Nokia Bell Labs demos symmetrical 10-Gbps DOCSIS 3.1 via XG-CABLE technology

Nokia says its Bell Labs group has successfully conducted a proof-of-concept demonstration of symmetrical 10-Gbps DOCSIS 3.1 (at least in one scenario) via a technology Nokia has dubbed XG-CABLE. The technology combines echo cancellation and interference management approaches in a similar fashion to that Nokia and Bell Labs also have applied to VDSL vectoring and G.fast.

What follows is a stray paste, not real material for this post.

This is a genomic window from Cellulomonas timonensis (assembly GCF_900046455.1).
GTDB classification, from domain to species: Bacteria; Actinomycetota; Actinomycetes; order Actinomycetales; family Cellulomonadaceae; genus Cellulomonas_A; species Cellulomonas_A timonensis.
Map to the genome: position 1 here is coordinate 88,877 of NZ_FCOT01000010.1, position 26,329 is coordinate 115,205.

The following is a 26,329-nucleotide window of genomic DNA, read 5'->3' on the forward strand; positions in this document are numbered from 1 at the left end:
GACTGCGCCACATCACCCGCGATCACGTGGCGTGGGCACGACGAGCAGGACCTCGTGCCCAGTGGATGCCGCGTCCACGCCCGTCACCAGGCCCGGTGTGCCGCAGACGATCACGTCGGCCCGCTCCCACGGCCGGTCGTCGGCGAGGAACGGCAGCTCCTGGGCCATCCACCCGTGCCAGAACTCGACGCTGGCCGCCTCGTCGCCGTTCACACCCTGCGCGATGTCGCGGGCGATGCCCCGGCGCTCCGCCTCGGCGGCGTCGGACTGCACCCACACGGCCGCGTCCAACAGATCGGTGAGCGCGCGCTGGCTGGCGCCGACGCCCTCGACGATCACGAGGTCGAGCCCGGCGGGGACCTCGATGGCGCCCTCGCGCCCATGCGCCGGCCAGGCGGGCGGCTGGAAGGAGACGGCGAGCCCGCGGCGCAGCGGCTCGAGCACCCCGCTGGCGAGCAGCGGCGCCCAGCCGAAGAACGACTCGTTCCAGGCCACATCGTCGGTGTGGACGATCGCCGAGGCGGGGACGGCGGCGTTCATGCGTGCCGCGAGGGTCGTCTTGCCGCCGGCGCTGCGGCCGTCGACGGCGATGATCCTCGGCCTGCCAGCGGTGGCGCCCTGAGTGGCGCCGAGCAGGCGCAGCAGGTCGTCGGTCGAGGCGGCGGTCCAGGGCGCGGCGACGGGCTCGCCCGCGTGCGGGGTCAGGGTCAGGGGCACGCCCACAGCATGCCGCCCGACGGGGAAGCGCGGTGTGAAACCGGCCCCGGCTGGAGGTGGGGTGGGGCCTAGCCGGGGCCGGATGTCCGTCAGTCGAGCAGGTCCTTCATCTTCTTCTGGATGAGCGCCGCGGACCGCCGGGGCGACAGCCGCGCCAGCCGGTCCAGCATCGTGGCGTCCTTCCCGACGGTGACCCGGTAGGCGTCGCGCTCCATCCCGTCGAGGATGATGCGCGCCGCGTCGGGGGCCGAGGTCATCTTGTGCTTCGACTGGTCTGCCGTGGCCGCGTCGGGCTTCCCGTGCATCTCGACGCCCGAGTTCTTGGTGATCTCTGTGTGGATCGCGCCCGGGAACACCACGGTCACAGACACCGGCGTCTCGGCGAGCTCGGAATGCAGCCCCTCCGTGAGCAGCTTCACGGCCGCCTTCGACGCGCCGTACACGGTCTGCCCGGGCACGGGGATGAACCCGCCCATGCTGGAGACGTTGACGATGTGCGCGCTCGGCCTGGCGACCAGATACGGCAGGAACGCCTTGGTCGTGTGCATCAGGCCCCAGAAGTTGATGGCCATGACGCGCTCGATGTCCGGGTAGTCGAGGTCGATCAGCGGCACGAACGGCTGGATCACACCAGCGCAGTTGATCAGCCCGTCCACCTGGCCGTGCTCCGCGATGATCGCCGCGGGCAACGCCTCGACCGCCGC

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Nokia says its Bell Labs group has successfully conducted a proof-of-concept demonstration of symmetrical 10-Gbps DOCSIS 3.1 (at least in one scenario) via a technology Nokia has dubbed XG-CABLE. The technology combines echo cancellation and interference management approaches in a similar fashion to that Nokia and Bell Labs also have applied to VDSL vectoring and G.fast. The proof-of-concept demonstration explored the use of XG-CABLE in two scenarios. The first recreated a point-to-point coax drop of 100 m, in which symmetrical 10-Gbps transmission successfully occurred over 1.2 GHz of spectrum. In the second scenario, Nokia Bell Labs recreated a multi-tap N+0 architecture. Here, the researchers achieved symmetrical 7.5-Gbps transmission. Nokia sources who briefed BTR were not able to reveal how long this link ran or how many taps were involved. The echo cancellation techniques limit interference between transmit and receive channels in a full-duplex transmission scenario. The additional interference management techniques limit interference between cable modems. Although not applied in an identical fashion, the Nokia sources said the technologies are similar to what Nokia Bell Labs developed to enable VDSL2 with vectoring as well as to create the high-speed version of G.fast that Nokia calls XG-FAST. So the approaches are proven, the sources say. The Nokia sources predict the additional bandwidth could find initial use in support of business services and mobile backhaul. They added that, with the right spectrum planning, XG-CABLE could coexist with legacy DOCSIS 3.0. Before all that happens, of course, the technology needs to reach the field. The company sources underscored that the demonstration was a proof of concept. Nokia sees the concepts demonstrated as applicable to CableLabs’ symmetrical DOCSIS 3.1 project (see "CableLabs Talking Symmetrical DOCSIS 3.1" and "Symmetrical DOCSIS 3.1: How Does it Work?"), and the sources acknowledged that a commercial version of the technology would have to conform to any specifications CableLabs creates. That said, the sources predicted a commercial product using the technology might be available in the 2020 timeframe.
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